Interesting statistics about the Dambulla Caves Temple

Declared a UNESCO World Heritage Site in 1991, the Golden Temple of Dambulla, also known as the Dambulla Caves Temple, is a prestigious landmark of the ancient city. Any traveler along the Kandy-Jaffna highway will be able to see the scenic Dambulla rock and the neighboring cave temple. This beautiful Sri Lankan heritage has remained in Dambulla majestically for centuries, depicting the culture of Buddhism to its visitors.

  • Area: From Dambulla, the complex stretches out 148 square kms towards east of Colombo and 72 square kms towards North of Kandy.
  • Dambulla Caves Temple is a massive and very well preserved cave temple in Sri Lanka.
  • The Dambulla rock is 160m high and is surrounded by more than 80 documented caves.
  • Five popular caves contain the major attractions, with several statues and paintings that are related to Buddha’s life. These caves vary in sizes and magnificence.
  • What do you find in these caves?
    1. 153 Buddha Statues
    2. 3 statues of Sri Lankan Kings
    3. 4 statues of Gods and Goddesses, including one of Vishnu and Ganesha.
  • The murals take up an area of 2100 square meters.
  • The walls of the caves depict things such as Buddha’s first ever sermon and the temptation by demon Mara.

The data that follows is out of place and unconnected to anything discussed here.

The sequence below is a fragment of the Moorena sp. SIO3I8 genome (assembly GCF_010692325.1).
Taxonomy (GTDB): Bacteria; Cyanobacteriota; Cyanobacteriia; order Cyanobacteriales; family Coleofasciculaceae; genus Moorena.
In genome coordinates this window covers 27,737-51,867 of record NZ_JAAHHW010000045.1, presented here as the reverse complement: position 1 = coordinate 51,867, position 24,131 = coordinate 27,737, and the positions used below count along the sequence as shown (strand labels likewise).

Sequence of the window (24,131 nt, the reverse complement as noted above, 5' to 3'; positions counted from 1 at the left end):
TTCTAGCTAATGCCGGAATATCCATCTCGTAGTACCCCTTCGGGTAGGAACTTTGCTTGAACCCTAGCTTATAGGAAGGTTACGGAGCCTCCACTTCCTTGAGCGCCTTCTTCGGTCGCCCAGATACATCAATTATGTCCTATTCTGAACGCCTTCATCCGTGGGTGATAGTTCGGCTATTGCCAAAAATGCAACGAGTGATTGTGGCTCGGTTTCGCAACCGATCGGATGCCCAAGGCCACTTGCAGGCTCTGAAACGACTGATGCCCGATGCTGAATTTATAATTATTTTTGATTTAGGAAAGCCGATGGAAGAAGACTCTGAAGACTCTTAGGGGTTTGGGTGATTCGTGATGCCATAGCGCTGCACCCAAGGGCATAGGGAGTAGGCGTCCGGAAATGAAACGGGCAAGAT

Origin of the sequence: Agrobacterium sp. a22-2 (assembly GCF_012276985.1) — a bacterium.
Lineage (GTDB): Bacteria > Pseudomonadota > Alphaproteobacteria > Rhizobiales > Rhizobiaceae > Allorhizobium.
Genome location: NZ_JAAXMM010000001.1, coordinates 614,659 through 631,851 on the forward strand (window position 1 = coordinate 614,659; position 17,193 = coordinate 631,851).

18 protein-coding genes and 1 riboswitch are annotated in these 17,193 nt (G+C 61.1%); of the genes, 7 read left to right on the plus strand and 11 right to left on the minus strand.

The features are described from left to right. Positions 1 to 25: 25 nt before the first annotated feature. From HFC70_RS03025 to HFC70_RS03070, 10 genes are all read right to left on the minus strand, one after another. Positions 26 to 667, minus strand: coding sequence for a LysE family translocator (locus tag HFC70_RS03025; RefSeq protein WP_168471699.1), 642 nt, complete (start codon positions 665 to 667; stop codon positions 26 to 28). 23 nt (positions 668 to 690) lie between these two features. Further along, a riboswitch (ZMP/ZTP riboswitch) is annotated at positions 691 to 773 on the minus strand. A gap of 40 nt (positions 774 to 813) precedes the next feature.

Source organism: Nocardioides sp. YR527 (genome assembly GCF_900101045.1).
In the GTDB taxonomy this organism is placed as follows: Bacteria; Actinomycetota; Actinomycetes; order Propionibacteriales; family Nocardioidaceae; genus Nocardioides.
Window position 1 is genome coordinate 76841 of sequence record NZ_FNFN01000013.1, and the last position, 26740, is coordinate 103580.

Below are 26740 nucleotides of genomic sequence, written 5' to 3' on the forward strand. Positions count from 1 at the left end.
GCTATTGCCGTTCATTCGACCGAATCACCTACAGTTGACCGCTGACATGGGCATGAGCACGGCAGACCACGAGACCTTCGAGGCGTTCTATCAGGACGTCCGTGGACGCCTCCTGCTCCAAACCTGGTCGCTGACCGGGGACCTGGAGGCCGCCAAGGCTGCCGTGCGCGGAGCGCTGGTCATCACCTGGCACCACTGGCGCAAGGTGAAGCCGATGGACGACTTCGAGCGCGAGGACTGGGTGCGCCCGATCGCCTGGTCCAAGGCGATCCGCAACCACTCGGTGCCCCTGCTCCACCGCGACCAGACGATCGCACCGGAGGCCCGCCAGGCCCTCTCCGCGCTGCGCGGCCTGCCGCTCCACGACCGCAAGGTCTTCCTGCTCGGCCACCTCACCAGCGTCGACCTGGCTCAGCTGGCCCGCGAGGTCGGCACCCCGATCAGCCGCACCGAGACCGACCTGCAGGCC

• Archaeologists have found burial sites of human skeletons about 2700 years old near the cave temple complex. Hence it can be assumed that pre-historic Sri Lankans lived in the cave complexes before Buddhism came into Sri Lanka.
  • Upon standing on the slope of the Dambulla Rock, one has a clear, panoramic view of the surrounding lands, including the Lion’s Rock (Sigiriya).
  • During sunset, thousands of swallows come swooping to the cave entrance; a rare sight indeed.
  • The biggest cave is 52m from east to west, 23m from front to back and 7m in height.
  • Along with Buddha’s most devoted followers such as Kings Ananda, Nissankamalla and Valagamba, Hindu deities are also represented in these caves.
  • King Valagamba turned these caves into a temple during the first century BC. Other kings contributed to this temple and by the 11th century, the complex became a popular religious center, as it is today.
  • In the 18th century, the Kingdom of Kandy restored and painted the caves.

As we have read above, ancient Sinhalese Kings have worked hard to preserve the pride and beauty of the cultural heritage in Sri Lanka. The cave temple in Dambulla exhibits the beauty of Buddhism, its teachings and how the religion has compassion towards all living beings. Hence this is a popular tourist attraction in Sri Lanka and Blue Lanka Tours makes sure this site is included in all our Sri Lanka holiday itineraries that cover the Sigiriya/Dambulla area.